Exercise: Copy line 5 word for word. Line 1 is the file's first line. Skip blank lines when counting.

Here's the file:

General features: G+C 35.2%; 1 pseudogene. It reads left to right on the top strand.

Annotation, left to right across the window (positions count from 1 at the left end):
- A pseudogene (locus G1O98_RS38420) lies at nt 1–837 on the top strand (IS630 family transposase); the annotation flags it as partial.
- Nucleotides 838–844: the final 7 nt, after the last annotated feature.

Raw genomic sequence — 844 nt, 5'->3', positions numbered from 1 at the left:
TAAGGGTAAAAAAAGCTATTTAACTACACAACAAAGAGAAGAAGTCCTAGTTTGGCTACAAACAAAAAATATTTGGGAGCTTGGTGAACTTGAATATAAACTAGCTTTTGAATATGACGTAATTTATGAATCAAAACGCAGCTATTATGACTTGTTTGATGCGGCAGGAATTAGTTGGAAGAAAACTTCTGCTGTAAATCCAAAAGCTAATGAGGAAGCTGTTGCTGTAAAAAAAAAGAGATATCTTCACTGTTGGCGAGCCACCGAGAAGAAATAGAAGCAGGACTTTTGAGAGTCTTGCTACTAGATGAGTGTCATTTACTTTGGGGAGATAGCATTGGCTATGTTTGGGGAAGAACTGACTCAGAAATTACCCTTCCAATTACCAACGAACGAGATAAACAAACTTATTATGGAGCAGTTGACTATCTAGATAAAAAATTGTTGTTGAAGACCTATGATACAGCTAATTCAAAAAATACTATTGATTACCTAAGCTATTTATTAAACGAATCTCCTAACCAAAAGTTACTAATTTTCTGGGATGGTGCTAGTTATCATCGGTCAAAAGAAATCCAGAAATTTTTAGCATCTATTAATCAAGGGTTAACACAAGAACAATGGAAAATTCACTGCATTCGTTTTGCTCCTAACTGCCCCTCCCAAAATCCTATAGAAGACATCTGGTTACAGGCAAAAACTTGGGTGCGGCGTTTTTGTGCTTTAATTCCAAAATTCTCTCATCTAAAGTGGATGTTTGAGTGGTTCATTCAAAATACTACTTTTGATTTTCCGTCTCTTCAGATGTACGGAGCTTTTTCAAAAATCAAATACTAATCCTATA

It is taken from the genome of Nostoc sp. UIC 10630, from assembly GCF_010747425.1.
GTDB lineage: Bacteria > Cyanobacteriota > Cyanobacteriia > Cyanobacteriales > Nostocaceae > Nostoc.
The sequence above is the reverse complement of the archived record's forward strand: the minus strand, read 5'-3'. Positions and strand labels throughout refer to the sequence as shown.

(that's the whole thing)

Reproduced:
Raw genomic sequence — 844 nt, 5'->3', positions numbered from 1 at the left: